Steinhoff says payments to ex-chair Christo Wiese broke company rules

Christo Wiese. (Photo: Gallo Images)
Christo Wiese. (Photo: Gallo Images)

Johannesburg - Steinhoff says two deals with entities related to its former chair and biggest shareholder Christo Wiese didn’t follow proper disclosure processes, dragging the South African billionaire deeper into an accounting crisis.

The agreements were made in the two months leading up to the emergence of financial irregularities that have wiped more than 90% off the value of the retailer since December. Steinhoff [JSE:SNH] has since investigated the deals and is in the process of receiving repayment, it said in a statement.

Wiese said by phone he would comment on Steinhoff’s statement later on Tuesday.

Steinhoff stock plunged as much as 25% in Frankfurt, and traded 10% lower at 11:44 local time.

Wiese has so far distanced himself from the crisis that’s engulfed Steinhoff, the owner of retailers including Conforama in France and The Mattress Firm in the US.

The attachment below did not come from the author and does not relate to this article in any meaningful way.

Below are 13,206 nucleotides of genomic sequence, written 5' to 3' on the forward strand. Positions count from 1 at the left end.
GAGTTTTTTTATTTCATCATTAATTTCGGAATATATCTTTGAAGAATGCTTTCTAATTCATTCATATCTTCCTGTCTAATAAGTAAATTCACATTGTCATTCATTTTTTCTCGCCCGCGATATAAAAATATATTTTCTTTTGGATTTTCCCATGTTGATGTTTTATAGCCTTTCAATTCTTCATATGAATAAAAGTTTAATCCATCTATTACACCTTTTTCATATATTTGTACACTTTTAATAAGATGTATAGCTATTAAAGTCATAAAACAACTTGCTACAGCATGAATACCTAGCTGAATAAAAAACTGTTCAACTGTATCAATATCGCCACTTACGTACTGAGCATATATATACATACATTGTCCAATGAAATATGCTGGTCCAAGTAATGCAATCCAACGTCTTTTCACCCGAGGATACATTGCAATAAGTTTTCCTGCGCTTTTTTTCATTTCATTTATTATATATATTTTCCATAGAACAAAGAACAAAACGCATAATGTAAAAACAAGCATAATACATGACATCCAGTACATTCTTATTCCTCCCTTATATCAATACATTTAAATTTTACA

To date, the only executive implicated directly is former chief executive officer Markus Jooste, who quit on December 5, when Steinhoff first reported accounting irregularities. Wiese told lawmakers earlier this year that the announcement came to him as a “bolt from the blue” and that he had no prior knowledge of any wrongdoing.

Off-balance-sheet

Steinhoff has hired auditors at PwC to investigate its accounts, with a particular focus on off-balance-sheet transactions and third-party relations.

“PwC doesn’t look like it’s going to release its report soon, and the longer that this thing drags out the less likely that the company survives,” Michael Treherne, money manager at Johannesburg-based Vestact, said by phone. “That’s my personal view, and that’s a similar view to the market.”

The Steinhoff-Wiese deals were first reported by Johannesburg-based Moneyweb. The website also said Wiese asked the company to cover a margin call on his behalf after Steinhoff reported the accounting irregularities in December. Wiese denied that aspect of the report by phone.

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